July 10, 2020

A Repugnant Cause

Spectator
By Stephen Tuttle | June 20, 2020

It was a flag of treason waved by traitors. It's hard to see it any other way.  

The Confederate battle flag is an endangered species headed for public extinction. The Navy, Marines, and even NASCAR have already banned its public display. Others will soon follow. 

Statues of Confederate generals are coming down, and it's likely U.S. military bases named after Confederate generals will eventually be renamed.  

We're told all of these things — the flag, the generals, and the names of the bases — are part of the “proud cultural heritage” or “proud history” of the South. There may be much for which the South can be proud, but an armed insurrection against the United States that ended up killing as many as 700,000 is not one of those points of pride.

And the descendants of the 3.5 million slaves in the Confederacy have an entirely different view of that history. 

We're also told the South seceded for a variety of reasons other than slavery. There was a 10th Amendment states’ rights argument, and South Carolina believed it had a constitutional right to secede because the federal government was no longer abiding by agreements it had made with the state.

Unfortunately, South Carolina’s biggest point of contention was the northern states' refusal to enforce the Fugitive Slave Act. And it made no secret of its real purpose in explaining its Declaration of Secession. The declaration, South Carolina said, was due to “ ... increasing hostility on the part of non-slaveholding states to the Institution of Slavery ... ” (Their capital letters.)  

It should be noted that slavery was not a singularly southern problem in our country's history. Ten of our first 12 presidents were slaveholders, and eight of them continued to keep slaves while in office. Only John Adams and his son John Quincy Adams escaped the ignominy of slaveholding. Both Washington and Jefferson — half of Mount Rushmore — were slaveholders while in office. The faces on our one dollar, two dollar, and 20 dollar bills were all slaveholders; Alexander Hamilton, on the $10, didn't own slaves himself, though he did help his wife's family buy and sell them.   

But slavery was largely abolished, or on its way to being abolished, in the North by 1804. And none of the above-mentioned presidents ultimately betrayed their country in service to slavery. 

The Confederate flag now waved so proudly didn't even exist until March of 1861. It was created for an armed rebellion. Apologists for the Confederacy can make whatever argument they want; their war was to protect their right to own human beings.  

There is no doubt many Confederate soldiers fought bravely, even heroically, and there is no doubt some of their leaders were expert strategists and tacticians. Most, on either side, weren't fighting for ideology but to survive, to kill someone roughly their own age they don't know because that person was trying to kill them.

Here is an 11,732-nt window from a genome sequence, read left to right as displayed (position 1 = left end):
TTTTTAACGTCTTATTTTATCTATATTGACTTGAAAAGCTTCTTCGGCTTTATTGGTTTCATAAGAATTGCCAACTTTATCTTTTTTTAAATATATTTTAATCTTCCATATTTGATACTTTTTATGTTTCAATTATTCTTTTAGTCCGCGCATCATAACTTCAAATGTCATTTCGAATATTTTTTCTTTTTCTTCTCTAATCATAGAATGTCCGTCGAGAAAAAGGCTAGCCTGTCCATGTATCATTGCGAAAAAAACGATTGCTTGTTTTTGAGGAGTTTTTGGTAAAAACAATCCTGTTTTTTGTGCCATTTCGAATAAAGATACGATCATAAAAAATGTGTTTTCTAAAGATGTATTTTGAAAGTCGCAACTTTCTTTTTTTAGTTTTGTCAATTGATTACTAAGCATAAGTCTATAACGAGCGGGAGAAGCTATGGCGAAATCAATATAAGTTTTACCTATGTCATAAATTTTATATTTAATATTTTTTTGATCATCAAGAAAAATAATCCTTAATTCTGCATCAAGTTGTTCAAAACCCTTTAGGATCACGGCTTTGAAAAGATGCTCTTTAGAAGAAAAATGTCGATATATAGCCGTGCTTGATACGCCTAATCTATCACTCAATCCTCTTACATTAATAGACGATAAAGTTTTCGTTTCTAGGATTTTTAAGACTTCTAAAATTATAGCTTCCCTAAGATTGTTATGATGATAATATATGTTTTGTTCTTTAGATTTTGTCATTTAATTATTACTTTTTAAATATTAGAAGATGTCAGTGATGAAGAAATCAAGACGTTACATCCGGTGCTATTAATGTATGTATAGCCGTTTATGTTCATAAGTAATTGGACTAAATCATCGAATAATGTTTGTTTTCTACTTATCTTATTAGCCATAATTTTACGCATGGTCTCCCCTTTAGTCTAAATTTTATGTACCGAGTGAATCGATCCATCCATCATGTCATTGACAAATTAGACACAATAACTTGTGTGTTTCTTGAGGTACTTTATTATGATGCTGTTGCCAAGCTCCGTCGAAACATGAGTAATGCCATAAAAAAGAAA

But the leaders who started the mess and encouraged others to rally behind that flag did so for a cause that was immoral from the start. It's hard to see how there's any pride in that.

The statues have already begun toppling. One especially egregious example is statues of Nathan Bedford Forrest, in Memphis, including his bust at the Statehouse. Forrest was a  Confederate general who led a massacre of African American troops and later was the First Grand Wizard of the Ku Klux Klan. Not really the stuff of heroes. 

There are 10 U.S. military bases named after Confederate generals. There's Fort Hood, Fort Bragg, Fort A.P. Hill, Camp Beauregard, Fort Benning, Fort Gordon, Fort Lee, and Fort Pickett. What they all have in common is they all fought against the United States, and they all lost, which is an odd combination for naming rights to a U.S. military base.

Fort Pickett, named after General George Pickett, is a National Guard installation in Virginia. The government's choice in name is especially mysterious. Pickett was one of the architects responsible for a futile and bloody charge up a hillside on the third day of the Battle of Gettysburg. Rebel troops suffered 50 percent casualties during the lunacy now known as Pickett's Charge.

And it's absurd to suggest changing the names of bases somehow disrespects the men and women who have trained and served there and are still training and serving there. It does nothing to diminish the quality of the training, readiness, or equipment.

The South seceded to protect slavery and then attacked the United States to protect slavery. The Confederate flag represents that grotesque institution, Confederate generals represent that grotesque institution, and bases named after Confederate generals represent that grotesque institution. 

The history of that war, more researched and written about than any other, is secure in literature and museums. We need not further honor those who fought against us for a repugnant cause.  

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